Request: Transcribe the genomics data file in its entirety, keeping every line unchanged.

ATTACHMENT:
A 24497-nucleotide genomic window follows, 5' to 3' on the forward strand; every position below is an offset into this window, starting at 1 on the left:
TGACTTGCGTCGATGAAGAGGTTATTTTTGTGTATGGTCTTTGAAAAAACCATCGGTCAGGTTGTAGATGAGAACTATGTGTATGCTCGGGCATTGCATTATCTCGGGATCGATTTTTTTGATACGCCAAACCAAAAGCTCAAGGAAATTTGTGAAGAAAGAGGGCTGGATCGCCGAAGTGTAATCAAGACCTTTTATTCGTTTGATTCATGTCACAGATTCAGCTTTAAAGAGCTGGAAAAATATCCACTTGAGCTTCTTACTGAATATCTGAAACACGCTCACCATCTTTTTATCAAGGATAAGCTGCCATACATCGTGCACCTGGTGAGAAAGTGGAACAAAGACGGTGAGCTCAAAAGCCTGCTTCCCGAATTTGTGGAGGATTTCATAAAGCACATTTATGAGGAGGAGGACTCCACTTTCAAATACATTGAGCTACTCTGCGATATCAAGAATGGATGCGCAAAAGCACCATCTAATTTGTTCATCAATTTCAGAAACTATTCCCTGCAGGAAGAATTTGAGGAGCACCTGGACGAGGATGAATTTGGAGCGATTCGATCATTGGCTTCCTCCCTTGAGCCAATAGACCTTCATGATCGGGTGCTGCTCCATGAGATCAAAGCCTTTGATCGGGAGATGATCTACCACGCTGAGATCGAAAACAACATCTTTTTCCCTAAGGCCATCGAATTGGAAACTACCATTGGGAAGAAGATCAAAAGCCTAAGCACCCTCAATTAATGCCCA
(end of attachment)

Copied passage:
A 24497-nucleotide genomic window follows, 5' to 3' on the forward strand; every position below is an offset into this window, starting at 1 on the left:
TGACTTGCGTCGATGAAGAGGTTATTTTTGTGTATGGTCTTTGAAAAAACCATCGGTCAGGTTGTAGATGAGAACTATGTGTATGCTCGGGCATTGCATTATCTCGGGATCGATTTTTTTGATACGCCAAACCAAAAGCTCAAGGAAATTTGTGAAGAAAGAGGGCTGGATCGCCGAAGTGTAATCAAGACCTTTTATTCGTTTGATTCATGTCACAGATTCAGCTTTAAAGAGCTGGAAAAATATCCACTTGAGCTTCTTACTGAATATCTGAAACACGCTCACCATCTTTTTATCAAGGATAAGCTGCCATACATCGTGCACCTGGTGAGAAAGTGGAACAAAGACGGTGAGCTCAAAAGCCTGCTTCCCGAATTTGTGGAGGATTTCATAAAGCACATTTATGAGGAGGAGGACTCCACTTTCAAATACATTGAGCTACTCTGCGATATCAAGAATGGATGCGCAAAAGCACCATCTAATTTGTTCATCAATTTCAGAAACTATTCCCTGCAGGAAGAATTTGAGGAGCACCTGGACGAGGATGAATTTGGAGCGATTCGATCATTGGCTTCCTCCCTTGAGCCAATAGACCTTCATGATCGGGTGCTGCTCCATGAGATCAAAGCCTTTGATCGGGAGATGATCTACCACGCTGAGATCGAAAACAACATCTTTTTCCCTAAGGCCATCGAATTGGAAACTACCATTGGGAAGAAGATCAAAAGCCTAAGCACCCTCAATTAATGCCCA